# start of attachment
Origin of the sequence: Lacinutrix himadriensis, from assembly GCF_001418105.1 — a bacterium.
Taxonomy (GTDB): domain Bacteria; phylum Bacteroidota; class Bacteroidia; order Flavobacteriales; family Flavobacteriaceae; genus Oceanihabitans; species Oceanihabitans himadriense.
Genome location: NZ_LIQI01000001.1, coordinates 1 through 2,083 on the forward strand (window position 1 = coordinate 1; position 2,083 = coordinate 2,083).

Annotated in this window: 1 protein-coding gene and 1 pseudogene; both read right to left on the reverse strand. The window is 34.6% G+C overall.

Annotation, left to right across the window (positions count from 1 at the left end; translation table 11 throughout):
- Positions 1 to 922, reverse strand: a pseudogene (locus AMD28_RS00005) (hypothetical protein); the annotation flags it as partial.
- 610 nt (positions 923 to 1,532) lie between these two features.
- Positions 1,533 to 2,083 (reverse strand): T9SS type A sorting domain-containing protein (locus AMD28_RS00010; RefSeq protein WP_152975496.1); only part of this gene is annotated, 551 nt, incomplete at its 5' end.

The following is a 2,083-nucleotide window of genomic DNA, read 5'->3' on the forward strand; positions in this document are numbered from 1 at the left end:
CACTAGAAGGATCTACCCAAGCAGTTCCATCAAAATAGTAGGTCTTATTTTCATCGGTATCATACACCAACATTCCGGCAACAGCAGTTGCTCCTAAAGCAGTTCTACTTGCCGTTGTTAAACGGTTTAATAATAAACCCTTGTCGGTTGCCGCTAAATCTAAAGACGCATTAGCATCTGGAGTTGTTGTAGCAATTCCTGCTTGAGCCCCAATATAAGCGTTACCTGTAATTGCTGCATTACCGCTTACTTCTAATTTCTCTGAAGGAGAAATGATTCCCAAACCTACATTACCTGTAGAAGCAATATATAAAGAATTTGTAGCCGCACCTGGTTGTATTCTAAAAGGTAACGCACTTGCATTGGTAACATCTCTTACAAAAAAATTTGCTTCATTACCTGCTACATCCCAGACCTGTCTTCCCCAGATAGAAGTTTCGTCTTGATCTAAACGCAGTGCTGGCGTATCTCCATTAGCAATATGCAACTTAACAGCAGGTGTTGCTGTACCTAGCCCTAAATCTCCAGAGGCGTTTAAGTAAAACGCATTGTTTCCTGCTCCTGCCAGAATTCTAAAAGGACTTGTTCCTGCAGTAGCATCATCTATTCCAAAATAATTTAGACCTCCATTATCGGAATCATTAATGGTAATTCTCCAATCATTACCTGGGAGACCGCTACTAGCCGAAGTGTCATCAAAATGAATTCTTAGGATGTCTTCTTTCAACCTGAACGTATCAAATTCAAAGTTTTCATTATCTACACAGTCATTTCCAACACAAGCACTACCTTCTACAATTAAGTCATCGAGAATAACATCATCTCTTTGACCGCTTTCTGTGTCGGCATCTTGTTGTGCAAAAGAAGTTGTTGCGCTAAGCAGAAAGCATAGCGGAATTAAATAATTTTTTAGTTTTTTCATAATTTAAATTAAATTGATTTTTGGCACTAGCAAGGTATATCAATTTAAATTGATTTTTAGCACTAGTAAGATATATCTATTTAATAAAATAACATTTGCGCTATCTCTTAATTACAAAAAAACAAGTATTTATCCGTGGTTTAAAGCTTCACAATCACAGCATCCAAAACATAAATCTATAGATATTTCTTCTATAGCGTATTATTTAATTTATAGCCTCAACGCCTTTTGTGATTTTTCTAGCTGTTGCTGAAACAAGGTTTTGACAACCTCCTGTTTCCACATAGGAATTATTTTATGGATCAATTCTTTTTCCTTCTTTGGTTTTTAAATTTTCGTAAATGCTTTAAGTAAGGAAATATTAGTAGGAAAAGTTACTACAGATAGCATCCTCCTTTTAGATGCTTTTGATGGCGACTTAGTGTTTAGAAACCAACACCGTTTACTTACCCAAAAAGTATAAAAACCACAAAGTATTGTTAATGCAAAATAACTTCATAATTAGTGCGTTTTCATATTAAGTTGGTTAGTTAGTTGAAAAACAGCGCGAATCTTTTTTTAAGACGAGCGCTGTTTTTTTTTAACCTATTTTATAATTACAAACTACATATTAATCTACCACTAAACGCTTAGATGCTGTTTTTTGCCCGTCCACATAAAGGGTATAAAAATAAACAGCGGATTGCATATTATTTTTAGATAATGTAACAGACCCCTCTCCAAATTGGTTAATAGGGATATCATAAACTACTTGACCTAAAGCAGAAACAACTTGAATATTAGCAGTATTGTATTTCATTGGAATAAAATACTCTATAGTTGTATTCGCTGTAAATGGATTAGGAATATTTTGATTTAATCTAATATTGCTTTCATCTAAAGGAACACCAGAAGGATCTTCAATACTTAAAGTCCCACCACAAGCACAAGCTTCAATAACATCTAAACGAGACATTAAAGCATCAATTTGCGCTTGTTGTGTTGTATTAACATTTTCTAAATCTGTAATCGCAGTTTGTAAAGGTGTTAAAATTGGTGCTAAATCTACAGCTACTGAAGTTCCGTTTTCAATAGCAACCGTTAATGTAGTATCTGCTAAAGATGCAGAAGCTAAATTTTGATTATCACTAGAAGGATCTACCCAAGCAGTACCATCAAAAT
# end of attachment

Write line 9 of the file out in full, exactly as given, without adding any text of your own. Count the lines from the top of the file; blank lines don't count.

The following is a 2,083-nucleotide window of genomic DNA, read 5'->3' on the forward strand; positions in this document are numbered from 1 at the left end: